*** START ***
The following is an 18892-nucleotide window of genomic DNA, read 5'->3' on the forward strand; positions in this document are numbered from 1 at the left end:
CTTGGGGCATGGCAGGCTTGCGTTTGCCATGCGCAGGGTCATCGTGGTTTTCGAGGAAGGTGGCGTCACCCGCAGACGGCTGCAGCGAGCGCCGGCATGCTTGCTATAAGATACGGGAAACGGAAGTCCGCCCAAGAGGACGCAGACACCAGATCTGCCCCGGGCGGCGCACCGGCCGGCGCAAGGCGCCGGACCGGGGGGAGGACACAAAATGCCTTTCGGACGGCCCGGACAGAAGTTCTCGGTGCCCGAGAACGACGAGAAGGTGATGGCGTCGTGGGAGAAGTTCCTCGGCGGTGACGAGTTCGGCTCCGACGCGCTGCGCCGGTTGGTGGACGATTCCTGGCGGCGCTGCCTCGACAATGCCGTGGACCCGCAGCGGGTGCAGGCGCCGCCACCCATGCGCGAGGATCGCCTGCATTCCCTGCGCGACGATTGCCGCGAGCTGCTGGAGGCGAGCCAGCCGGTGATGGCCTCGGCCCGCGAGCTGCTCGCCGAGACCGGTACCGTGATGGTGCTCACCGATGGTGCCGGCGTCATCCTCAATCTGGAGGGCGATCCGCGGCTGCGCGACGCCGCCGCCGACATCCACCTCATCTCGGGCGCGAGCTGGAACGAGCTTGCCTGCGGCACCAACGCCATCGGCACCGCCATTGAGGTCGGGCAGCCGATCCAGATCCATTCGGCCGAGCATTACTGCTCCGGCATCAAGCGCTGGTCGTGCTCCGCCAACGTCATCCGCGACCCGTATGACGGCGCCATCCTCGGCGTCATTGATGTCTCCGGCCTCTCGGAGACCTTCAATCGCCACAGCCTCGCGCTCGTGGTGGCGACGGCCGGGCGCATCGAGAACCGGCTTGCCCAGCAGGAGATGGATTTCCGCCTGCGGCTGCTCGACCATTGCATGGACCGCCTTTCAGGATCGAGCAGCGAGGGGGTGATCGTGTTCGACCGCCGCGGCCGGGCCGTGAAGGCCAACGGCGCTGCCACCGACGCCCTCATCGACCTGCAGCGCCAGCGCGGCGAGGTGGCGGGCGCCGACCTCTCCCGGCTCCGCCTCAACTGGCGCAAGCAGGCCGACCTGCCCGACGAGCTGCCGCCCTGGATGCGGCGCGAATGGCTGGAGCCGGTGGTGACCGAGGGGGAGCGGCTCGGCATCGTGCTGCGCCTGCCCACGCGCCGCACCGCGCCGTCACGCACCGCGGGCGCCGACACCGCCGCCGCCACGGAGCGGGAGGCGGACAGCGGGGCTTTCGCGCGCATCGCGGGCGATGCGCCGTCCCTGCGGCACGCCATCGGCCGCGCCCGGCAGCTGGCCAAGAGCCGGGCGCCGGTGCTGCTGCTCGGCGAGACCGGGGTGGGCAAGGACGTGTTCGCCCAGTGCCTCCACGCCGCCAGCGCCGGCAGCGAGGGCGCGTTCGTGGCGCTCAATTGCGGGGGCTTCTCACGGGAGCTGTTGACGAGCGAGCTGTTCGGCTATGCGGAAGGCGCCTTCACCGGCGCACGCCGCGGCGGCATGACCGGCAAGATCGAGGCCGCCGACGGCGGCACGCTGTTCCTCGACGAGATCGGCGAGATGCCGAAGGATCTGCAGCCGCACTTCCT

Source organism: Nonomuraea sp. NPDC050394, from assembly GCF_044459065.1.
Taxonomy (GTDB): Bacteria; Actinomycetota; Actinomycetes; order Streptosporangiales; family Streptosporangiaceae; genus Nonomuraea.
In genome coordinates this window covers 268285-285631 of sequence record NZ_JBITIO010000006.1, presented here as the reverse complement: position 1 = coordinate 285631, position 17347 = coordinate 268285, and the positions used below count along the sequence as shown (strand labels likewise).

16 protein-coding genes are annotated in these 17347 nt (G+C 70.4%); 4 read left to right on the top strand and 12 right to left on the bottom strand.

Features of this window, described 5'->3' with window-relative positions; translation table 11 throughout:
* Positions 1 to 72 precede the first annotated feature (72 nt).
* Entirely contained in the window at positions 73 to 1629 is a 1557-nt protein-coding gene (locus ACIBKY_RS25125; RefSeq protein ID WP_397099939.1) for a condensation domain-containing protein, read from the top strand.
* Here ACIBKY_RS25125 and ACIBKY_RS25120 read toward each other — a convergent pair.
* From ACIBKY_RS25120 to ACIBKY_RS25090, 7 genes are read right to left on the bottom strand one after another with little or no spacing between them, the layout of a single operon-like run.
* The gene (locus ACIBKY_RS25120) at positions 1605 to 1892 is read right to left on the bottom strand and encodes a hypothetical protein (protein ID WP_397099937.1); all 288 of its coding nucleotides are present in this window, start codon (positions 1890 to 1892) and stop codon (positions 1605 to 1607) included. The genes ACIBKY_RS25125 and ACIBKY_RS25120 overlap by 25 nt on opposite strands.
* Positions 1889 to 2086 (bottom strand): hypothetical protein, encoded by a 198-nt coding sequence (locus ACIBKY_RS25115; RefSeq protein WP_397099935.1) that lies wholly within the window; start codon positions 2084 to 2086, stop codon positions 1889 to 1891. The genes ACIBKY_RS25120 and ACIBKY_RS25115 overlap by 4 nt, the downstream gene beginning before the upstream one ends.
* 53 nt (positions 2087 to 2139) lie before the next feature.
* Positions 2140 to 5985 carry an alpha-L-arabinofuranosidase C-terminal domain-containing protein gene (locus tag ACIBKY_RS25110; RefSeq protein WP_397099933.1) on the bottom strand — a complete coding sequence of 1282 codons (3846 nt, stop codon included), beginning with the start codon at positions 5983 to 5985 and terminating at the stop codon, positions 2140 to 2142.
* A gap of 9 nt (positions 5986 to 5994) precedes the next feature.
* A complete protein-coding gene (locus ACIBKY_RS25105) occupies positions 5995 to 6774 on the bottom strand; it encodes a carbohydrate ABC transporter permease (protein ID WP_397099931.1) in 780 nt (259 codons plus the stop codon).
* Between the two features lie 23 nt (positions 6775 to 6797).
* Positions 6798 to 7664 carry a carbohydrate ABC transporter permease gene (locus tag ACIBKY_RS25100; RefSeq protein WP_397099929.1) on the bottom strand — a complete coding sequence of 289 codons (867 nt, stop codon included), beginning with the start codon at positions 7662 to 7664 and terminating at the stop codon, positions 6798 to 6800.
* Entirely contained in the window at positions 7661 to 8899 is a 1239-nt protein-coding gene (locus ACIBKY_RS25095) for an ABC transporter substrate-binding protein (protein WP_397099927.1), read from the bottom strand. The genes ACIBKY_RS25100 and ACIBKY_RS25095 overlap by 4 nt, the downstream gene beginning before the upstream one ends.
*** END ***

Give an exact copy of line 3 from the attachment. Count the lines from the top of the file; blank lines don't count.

Source organism: Nonomuraea sp. NPDC050394, from assembly GCF_044459065.1.